“While ARSA has not only eschewed that kind of tactic and doesn’t seem to espouse the same ideological background and aims of those other groups, it also seems unable to muster much in the way of arms, even if it were jihadist, which it doesn’t really seem to be,” Allchin said.
“It is now most likely operational out of Bangladesh if at all. This would suggest that it lacks the network and capacity to carry out deadly attacks,” he added. “Even Bangladesh’s worst terrorist attack, on the Holey Bakery restaurant in Dhaka in 2016, used rudimentary weaponry.”
Davis agrees that even would-be jihadists within Rohingya communities would be incapable of launching the kind of large scale, coordinated attack accomplished by National Thowheed Jama’ath. However, he warns that even a small, less destructive attack could have disproportionate and devastating consequences for Muslims throughout Myanmar.
“They are aware that they are potentially only minutes away, one incident away, from pogroms,” Davis said. “Any terrorist attack on a Buddhist temple could easily trigger a pogrom.”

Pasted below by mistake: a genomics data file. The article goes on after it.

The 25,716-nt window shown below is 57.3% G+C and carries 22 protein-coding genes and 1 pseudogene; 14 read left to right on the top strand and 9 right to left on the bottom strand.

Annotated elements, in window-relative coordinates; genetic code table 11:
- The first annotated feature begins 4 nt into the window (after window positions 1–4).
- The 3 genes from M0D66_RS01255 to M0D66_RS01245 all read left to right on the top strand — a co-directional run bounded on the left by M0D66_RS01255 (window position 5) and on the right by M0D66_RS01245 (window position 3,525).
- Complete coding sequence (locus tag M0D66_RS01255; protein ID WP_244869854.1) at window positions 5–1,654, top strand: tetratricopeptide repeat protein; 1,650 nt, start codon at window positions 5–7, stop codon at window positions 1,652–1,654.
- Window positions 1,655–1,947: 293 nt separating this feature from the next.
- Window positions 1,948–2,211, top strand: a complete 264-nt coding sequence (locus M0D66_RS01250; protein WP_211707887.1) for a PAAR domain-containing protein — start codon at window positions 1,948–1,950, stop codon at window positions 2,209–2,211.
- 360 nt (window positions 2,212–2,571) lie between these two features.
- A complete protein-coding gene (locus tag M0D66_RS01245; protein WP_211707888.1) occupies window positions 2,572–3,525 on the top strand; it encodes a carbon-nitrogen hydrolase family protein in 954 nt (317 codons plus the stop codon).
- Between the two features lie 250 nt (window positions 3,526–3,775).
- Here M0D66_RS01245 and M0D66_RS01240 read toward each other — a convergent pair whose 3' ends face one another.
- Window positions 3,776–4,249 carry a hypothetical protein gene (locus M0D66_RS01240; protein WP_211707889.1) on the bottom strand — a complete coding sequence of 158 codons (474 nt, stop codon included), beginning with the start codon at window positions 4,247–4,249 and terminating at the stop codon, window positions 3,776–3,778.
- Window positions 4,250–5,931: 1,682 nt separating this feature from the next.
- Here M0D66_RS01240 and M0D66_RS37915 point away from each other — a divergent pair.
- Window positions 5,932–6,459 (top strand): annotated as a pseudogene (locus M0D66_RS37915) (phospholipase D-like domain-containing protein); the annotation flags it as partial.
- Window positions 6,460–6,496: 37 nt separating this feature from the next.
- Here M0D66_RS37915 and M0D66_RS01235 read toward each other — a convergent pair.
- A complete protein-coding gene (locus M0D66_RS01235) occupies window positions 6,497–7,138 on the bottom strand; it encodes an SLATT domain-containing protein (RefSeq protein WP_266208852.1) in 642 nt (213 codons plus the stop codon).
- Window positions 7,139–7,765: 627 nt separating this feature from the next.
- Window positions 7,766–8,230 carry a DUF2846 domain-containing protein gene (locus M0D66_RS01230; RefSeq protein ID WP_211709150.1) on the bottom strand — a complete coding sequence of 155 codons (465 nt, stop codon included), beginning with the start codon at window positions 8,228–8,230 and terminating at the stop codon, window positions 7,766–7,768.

Yet Aye Lwin believes that Myanmar is really making progress towards intercommunal relations based on genuine tolerance and understanding. He notes the lack of a strong Islamophobic backlash against Myanmar’s Muslims in the wake of the Easter Sunday attacks.
“Of course, those we call ‘ultra-nationalists’ are still going on full steam,” he said, referring to vitriol on social media. “Apart from that, the ordinary people on the grassroots level, they don’t have much to say.”
He believes the recent attacks against Muslims in Christchurch, New Zealand, helped Myanmar people to understand that violence is not confined to a single religion, and, indeed, should not be associated with religion at all.
“People are beginning to realise that these are not religious acts,” Aye Lwin said, “that nobody can claim to be the representative of any religion while committing such heinous crimes.”